To follow up on this callus induction observation, a new experiment was set up where a typical embryo harvest was done from several ears and the embryos were distributed onto control medium MSW57, MSW57 plus 1.0 mM L-NMMA or 0.1 mM S-nitroso-N-acetylpenicillamine (SNAP, a NO donor compound). In this experiment the embryos were placed on a dark Millipore filter set on top of two pieces of felt. The medium was liquid and a control on solid medium was added to determine if the liquid system had an adverse effect on callus induction. After 14-d in culture, it was apparent that continuous exposure to L-NMMA almost completely eliminated embryogenic callus induction. The callus exposed to the SNAP had more embryos with callus induction than the control, but the control response was so good that it was difficult to absolutely conclude that the SNAP treatment was better.
All publications patents, and patent applications mentioned in this specification are indicative of the level of skill of those skilled in the art to which this invention pertains. All publications, patents, and patent applications are herein incorporated by reference to the same extent as if each individual publication or patent application was specifically and individually indicated to be incorporated by reference.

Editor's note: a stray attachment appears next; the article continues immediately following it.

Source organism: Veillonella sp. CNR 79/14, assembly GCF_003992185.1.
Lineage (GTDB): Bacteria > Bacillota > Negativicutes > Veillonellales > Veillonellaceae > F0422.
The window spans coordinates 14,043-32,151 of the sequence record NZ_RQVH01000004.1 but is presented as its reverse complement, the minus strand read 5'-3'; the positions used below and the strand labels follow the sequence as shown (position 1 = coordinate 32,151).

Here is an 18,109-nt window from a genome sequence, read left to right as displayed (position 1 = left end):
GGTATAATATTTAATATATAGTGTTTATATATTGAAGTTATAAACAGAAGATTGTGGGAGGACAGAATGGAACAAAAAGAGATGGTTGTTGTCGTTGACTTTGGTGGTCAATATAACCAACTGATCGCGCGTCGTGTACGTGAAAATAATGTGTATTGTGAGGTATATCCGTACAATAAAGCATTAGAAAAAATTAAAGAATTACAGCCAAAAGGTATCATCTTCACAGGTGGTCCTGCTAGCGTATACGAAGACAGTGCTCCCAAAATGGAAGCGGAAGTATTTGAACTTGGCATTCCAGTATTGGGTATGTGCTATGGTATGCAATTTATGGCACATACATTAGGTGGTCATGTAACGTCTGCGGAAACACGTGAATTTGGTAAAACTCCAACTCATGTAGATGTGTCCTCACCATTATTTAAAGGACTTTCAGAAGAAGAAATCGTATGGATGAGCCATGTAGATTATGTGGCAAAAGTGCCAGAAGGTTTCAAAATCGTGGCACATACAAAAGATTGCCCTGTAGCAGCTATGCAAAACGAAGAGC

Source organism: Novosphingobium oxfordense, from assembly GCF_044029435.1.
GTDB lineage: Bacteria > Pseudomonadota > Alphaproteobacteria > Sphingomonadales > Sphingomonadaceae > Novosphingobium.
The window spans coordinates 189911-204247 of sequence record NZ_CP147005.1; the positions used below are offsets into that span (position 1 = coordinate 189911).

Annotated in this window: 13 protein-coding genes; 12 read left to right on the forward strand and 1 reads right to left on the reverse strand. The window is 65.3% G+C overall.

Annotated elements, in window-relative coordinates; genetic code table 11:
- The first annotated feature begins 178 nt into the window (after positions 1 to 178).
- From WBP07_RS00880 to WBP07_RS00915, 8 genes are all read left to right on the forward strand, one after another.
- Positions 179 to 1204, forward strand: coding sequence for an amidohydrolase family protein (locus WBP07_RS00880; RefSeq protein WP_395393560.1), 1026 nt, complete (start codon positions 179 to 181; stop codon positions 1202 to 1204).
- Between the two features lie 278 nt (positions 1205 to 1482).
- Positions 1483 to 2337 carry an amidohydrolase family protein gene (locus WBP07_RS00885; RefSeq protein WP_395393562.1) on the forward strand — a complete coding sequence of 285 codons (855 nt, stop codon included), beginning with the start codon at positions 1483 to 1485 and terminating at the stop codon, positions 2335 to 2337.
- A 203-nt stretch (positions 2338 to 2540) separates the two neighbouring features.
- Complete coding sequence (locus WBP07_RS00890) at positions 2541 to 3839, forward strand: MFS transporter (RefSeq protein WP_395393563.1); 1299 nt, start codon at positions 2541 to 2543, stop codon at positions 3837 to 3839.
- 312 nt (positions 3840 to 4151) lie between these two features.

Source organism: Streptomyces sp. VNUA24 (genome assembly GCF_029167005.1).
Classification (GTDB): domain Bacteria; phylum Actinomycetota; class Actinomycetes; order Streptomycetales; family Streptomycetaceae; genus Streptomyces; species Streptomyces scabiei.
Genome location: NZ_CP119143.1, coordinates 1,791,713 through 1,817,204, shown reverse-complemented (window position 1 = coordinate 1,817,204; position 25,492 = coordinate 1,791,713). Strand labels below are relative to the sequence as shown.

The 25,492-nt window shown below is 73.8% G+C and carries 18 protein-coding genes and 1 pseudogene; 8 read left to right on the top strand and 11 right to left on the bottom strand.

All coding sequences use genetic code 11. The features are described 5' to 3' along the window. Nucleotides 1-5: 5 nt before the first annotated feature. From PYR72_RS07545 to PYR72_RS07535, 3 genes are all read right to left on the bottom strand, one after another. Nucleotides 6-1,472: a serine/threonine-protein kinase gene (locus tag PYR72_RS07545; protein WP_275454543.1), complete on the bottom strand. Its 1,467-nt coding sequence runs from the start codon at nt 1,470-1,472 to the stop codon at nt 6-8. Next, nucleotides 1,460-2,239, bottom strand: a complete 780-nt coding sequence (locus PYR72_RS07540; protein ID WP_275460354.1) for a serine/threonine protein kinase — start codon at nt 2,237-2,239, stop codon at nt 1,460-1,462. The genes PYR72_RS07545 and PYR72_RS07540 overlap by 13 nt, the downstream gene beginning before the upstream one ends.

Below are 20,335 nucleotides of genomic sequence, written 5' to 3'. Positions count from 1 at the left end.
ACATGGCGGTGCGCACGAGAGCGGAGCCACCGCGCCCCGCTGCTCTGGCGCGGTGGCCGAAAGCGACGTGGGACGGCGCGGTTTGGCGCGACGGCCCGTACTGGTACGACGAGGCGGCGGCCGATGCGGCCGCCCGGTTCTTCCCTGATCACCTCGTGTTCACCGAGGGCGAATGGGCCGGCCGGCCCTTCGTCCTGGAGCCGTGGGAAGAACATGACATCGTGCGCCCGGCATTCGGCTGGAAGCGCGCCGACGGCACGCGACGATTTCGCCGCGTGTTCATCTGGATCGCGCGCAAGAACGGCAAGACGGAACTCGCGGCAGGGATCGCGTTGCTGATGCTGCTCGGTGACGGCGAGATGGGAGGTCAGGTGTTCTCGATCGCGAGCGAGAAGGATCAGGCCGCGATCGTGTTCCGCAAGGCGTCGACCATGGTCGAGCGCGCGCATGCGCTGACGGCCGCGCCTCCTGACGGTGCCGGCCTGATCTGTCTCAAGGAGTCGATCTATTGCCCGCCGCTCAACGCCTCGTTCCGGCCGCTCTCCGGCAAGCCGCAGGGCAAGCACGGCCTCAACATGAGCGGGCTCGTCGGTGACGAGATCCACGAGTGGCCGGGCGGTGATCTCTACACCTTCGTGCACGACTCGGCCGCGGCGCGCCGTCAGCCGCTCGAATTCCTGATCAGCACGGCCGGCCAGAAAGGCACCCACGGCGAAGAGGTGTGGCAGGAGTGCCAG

Although the invention has been described in detail for the purpose of illustration, it is understood that such detail is solely for that purpose, and variations can be made therein by those skilled in the art without departing from the spirit and scope of the invention, which is defined by the following claims.